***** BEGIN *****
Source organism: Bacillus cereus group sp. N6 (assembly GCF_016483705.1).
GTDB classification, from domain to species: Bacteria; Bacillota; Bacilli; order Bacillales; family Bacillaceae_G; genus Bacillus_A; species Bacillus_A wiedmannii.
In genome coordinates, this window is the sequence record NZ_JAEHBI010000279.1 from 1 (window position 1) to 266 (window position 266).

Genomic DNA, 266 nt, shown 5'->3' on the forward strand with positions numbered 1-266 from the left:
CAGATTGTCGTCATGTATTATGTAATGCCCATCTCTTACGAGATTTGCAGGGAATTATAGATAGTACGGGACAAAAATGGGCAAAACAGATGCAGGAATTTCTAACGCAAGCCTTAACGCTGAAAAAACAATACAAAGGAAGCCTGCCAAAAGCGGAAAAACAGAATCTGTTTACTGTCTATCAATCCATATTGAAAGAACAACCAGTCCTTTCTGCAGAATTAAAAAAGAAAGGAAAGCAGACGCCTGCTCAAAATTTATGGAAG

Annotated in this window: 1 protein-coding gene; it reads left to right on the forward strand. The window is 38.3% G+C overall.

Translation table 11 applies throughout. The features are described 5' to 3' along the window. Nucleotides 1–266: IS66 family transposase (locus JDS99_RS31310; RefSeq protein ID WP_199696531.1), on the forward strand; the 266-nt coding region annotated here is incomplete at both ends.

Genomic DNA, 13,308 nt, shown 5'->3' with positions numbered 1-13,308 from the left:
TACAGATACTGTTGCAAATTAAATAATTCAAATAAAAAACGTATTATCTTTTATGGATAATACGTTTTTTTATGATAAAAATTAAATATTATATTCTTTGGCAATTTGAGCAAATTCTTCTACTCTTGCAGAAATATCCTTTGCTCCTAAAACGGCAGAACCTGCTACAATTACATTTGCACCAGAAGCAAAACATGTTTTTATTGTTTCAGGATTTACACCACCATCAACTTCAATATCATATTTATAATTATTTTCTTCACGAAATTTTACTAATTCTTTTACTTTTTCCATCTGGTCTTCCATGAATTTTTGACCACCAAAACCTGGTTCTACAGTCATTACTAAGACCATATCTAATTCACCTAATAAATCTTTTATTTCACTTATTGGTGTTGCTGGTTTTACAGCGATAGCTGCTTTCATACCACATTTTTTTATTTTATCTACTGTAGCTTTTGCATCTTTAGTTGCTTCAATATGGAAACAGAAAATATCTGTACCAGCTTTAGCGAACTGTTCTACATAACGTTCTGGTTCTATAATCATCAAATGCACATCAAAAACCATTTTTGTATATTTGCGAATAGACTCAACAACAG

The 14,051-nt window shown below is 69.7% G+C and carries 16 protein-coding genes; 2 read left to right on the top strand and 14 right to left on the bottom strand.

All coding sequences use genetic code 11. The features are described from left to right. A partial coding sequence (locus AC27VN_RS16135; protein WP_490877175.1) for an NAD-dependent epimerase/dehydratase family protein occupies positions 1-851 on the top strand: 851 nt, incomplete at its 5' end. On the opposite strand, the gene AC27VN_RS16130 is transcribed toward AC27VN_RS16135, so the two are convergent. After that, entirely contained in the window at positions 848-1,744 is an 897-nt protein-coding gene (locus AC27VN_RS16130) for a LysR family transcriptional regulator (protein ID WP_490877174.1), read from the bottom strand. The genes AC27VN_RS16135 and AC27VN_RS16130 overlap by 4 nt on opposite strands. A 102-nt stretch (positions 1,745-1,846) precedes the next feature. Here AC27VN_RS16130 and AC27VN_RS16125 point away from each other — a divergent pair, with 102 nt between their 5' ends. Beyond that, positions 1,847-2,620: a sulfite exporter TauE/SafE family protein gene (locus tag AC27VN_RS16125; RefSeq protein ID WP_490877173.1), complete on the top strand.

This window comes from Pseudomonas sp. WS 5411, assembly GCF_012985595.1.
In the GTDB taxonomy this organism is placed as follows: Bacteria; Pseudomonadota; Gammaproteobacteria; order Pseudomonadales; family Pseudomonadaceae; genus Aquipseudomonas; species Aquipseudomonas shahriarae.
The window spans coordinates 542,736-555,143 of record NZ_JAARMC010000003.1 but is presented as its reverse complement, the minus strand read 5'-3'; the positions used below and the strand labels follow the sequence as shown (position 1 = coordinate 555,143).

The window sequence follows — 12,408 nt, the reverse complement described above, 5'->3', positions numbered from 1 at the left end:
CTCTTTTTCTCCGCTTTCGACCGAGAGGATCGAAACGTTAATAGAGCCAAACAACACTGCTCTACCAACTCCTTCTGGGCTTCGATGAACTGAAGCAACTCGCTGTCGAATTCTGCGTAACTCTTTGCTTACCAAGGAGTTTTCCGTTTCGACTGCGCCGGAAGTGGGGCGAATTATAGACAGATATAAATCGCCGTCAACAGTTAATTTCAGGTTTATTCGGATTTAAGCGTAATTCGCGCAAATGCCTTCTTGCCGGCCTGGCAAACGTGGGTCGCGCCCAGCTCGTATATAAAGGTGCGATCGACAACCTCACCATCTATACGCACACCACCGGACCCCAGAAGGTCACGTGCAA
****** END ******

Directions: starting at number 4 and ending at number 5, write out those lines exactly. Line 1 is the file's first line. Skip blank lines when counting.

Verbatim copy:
Genomic DNA, 266 nt, shown 5'->3' on the forward strand with positions numbered 1-266 from the left:
CAGATTGTCGTCATGTATTATGTAATGCCCATCTCTTACGAGATTTGCAGGGAATTATAGATAGTACGGGACAAAAATGGGCAAAACAGATGCAGGAATTTCTAACGCAAGCCTTAACGCTGAAAAAACAATACAAAGGAAGCCTGCCAAAAGCGGAAAAACAGAATCTGTTTACTGTCTATCAATCCATATTGAAAGAACAACCAGTCCTTTCTGCAGAATTAAAAAAGAAAGGAAAGCAGACGCCTGCTCAAAATTTATGGAAG